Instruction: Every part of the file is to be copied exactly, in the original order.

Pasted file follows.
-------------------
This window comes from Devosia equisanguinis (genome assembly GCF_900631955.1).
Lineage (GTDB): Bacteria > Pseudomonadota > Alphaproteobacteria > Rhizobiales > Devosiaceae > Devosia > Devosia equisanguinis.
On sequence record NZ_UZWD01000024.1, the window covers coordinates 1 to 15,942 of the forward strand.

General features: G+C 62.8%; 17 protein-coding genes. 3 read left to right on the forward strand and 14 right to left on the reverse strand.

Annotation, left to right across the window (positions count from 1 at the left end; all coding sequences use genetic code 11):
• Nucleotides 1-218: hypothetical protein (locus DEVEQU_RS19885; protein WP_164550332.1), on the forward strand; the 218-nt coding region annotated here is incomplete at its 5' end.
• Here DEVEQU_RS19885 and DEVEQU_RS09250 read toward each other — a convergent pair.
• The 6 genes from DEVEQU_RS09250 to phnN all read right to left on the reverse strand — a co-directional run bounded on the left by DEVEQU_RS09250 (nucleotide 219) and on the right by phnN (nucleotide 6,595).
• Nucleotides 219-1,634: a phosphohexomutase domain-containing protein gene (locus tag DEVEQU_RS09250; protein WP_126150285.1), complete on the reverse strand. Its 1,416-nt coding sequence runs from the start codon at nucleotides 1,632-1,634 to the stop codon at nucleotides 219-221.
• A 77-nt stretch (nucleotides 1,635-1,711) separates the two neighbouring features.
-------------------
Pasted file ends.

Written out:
This window comes from Devosia equisanguinis (genome assembly GCF_900631955.1).
Lineage (GTDB): Bacteria > Pseudomonadota > Alphaproteobacteria > Rhizobiales > Devosiaceae > Devosia > Devosia equisanguinis.
On sequence record NZ_UZWD01000024.1, the window covers coordinates 1 to 15,942 of the forward strand.

General features: G+C 62.8%; 17 protein-coding genes. 3 read left to right on the forward strand and 14 right to left on the reverse strand.

Annotation, left to right across the window (positions count from 1 at the left end; all coding sequences use genetic code 11):
• Nucleotides 1-218: hypothetical protein (locus DEVEQU_RS19885; protein WP_164550332.1), on the forward strand; the 218-nt coding region annotated here is incomplete at its 5' end.
• Here DEVEQU_RS19885 and DEVEQU_RS09250 read toward each other — a convergent pair.
• The 6 genes from DEVEQU_RS09250 to phnN all read right to left on the reverse strand — a co-directional run bounded on the left by DEVEQU_RS09250 (nucleotide 219) and on the right by phnN (nucleotide 6,595).
• Nucleotides 219-1,634: a phosphohexomutase domain-containing protein gene (locus tag DEVEQU_RS09250; protein WP_126150285.1), complete on the reverse strand. Its 1,416-nt coding sequence runs from the start codon at nucleotides 1,632-1,634 to the stop codon at nucleotides 219-221.
• A 77-nt stretch (nucleotides 1,635-1,711) separates the two neighbouring features.